We all know how worry feels. It is an uncomfortable feeling triggered by a thought of the worst-imagined outcome. This results in feeling uneasy, a belief of not being safe, and a fear of not being capable of handling the future.
That feeling of worry is prompted by a series of negative thoughts that then develop into gloomy mental images. Because, those worrying thoughts are focused on undesirable outcomes, there is a natural and frantic step into rapid problem solving that follows. The relentless scanning for answers in our neurology leaves us feeling overwhelmed, and if it lasts, we can experience fear and even panic.
Human beings have the outstanding ability to mentally rehearse future events. This ability to think ahead means that we can anticipate obstacles or problems that allow us to take appropriate pre-planned action. When this ability to think ahead is used in this manner, it is adaptive, productive, and highly-ecological for self and others.
However, when this ability is used to the extreme and it becomes focused on a relentless negative hypothetical scenario making that leaves one feeling anxious or apprehensive. Then it it can turn to be maladaptive and unproductive. The key is recognizing where and when you take on maladaptive future thinking. It is the first step in combating unnecessary and damaging worry.
Worry During COVID-19
It’s tough not to be worried during the current pandemic. And it’s even harder to be productive and positive each day while going through all of the uncertainty. Anxiousness and stress are dominating many people’s lives right now and distracting them from focusing on the generous current moment where life is truly lived. Having a strategy to handle worry when it shows up is a smart step forward towards peace and towards controlling how you are living your life right here, right now.
Here are 4 of the top tips for handling worry during COVID-19:
Imagine putting your worries in a box.
This is all about you controlling when and how you worry and to stop being a victim to your emotional state. To gain control over the feeling of worry, follow these easy and fun steps. Recognize that by implementing this method, you are allowing yourself to live worry-free for the majority of your day.
Step 1: Write down any worry that comes into your awareness on a piece of paper during the day. Be as specific about the feeling of worry as possible.
Step 2: Put the pieces of paper containing your worries into a designated worry box.
Step 3: Choose a time of day (preferably the same time each day and no longer than 30 minutes) to allow yourself to read each of your worries and to give them some attention.
Step 4: After you have read your worry it may no longer feel like a concern. If so, throw the worry in the garbage. If it still feels concerning, give yourself some time (around 5 minutes) to contemplate the worry. Put the worry back in the worry box if you feel that it needs more attention tomorrow.
Examine the thoughts that are triggering the worry
Recognize the extreme thinking that is fueling each worry that you have written down. More than likely the worry will be centered around an overestimation that everything will go badly or conversely an underestimation that things will go well. You most likely will have used words such as always, never, everything, everyone, all, no one, every or forever. You may have also used words such as can’t, won’t, shouldn’t, must, must not, or need to.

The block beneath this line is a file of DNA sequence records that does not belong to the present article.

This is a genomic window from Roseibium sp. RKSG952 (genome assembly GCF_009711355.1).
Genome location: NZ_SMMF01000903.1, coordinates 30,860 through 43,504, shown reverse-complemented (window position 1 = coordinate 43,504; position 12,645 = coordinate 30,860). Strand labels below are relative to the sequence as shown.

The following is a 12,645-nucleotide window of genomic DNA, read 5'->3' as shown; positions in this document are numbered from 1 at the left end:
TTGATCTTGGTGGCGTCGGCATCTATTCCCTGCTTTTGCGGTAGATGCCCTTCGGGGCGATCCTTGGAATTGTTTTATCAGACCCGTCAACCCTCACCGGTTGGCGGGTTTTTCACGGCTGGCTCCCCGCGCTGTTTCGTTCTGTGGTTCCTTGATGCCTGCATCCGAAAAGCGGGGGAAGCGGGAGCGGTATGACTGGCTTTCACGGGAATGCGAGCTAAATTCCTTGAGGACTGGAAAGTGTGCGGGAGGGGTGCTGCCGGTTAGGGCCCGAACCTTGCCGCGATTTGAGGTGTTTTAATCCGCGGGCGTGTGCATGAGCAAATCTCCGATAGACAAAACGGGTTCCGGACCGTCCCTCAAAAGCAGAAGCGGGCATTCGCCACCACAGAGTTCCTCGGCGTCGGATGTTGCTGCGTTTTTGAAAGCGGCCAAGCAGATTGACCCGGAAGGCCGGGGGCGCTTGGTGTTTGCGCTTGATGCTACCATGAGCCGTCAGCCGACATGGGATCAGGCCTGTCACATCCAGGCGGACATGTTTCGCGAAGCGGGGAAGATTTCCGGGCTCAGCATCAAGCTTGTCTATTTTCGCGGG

Next, ask yourself some challenging questions about each worry. Ask such questions such as: “how do I know for sure”, “what if something different happened”, “what are some facts that do not support my thinking.”
Re-write each worry
Rewrite each worry in a more positive and realistic way. Recognize the probability of the feared outcome is probably very low and so now focus on the more likely outcome. Focus on the result that is most desired by you, the one you truly want to become your reality.
Recognize what is outside of your control and then let it go
Worries that are adaptive are usually ones that can you can approach with meaningful, productive, actionable steps. For example, if you were worried about not making your flight on time tomorrow, you can take steps to reduce that worry by checking-in online, pre-arranging a taxi, packing the night before, and so on.
If the worry is unsolvable or outside of your control to fix, then it is best to accept the uncertainty. This is the wheelhouse for most chronic worriers and where they need to do most of their work.
Worrying is often an attempt to predict the future to prevent unpleasant surprises and to control outcomes. The problem is that it does not work, it never has and it never will. Worrying about all of the ways that things could go wrong does not make life more predictable, it just keeps you from enjoying the good times that are right in front of you now.
To read more about handling uncertainty during the current pandemic, watch for my next blog coming out soon.
If you are interested in how my proprietary coaching program Rewire Your mind® can help you step away from worry and into a more joy-filled life, sign up for a complimentary consultation on my website.
And as always, I invite you to join in on the conversation on Facebook and Instagram.
To Your Health and Wellbeing,
Karen Spencer, Life Coach and Practitioner is a legal Complementary Healthcare Provider, and not a licensed Medical Doctor, Psychologist, Psychiatrist, Masters in Family and Child Counseling (MFCC), or a Masters in Social Work (MSW). The client understands that the Practitioner is not providing psychological or medical advice and that any services provided should in no way replace sound treatment from a licensed healthcare provider.